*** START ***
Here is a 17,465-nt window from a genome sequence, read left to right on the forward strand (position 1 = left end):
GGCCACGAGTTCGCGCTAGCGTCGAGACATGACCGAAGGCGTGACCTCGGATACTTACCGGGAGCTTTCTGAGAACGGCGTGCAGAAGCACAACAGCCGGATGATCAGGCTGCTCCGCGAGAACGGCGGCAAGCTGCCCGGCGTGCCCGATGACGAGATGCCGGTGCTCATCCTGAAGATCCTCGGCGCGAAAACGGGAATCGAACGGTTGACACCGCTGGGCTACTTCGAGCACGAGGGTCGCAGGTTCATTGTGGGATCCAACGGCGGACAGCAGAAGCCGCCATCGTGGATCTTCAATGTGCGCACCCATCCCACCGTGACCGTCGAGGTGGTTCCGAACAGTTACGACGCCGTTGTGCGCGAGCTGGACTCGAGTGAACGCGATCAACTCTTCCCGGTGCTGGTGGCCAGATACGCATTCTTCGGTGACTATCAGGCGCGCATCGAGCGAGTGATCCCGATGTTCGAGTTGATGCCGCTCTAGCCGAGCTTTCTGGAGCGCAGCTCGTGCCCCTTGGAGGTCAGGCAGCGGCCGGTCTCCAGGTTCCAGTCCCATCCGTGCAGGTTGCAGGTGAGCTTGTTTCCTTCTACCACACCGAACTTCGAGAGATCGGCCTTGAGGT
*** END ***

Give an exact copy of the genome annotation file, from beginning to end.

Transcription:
Here is a 17,465-nt window from a genome sequence, read left to right on the forward strand (position 1 = left end):
GGCCACGAGTTCGCGCTAGCGTCGAGACATGACCGAAGGCGTGACCTCGGATACTTACCGGGAGCTTTCTGAGAACGGCGTGCAGAAGCACAACAGCCGGATGATCAGGCTGCTCCGCGAGAACGGCGGCAAGCTGCCCGGCGTGCCCGATGACGAGATGCCGGTGCTCATCCTGAAGATCCTCGGCGCGAAAACGGGAATCGAACGGTTGACACCGCTGGGCTACTTCGAGCACGAGGGTCGCAGGTTCATTGTGGGATCCAACGGCGGACAGCAGAAGCCGCCATCGTGGATCTTCAATGTGCGCACCCATCCCACCGTGACCGTCGAGGTGGTTCCGAACAGTTACGACGCCGTTGTGCGCGAGCTGGACTCGAGTGAACGCGATCAACTCTTCCCGGTGCTGGTGGCCAGATACGCATTCTTCGGTGACTATCAGGCGCGCATCGAGCGAGTGATCCCGATGTTCGAGTTGATGCCGCTCTAGCCGAGCTTTCTGGAGCGCAGCTCGTGCCCCTTGGAGGTCAGGCAGCGGCCGGTCTCCAGGTTCCAGTCCCATCCGTGCAGGTTGCAGGTGAGCTTGTTTCCTTCTACCACACCGAACTTCGAGAGATCGGCCTTGAGGT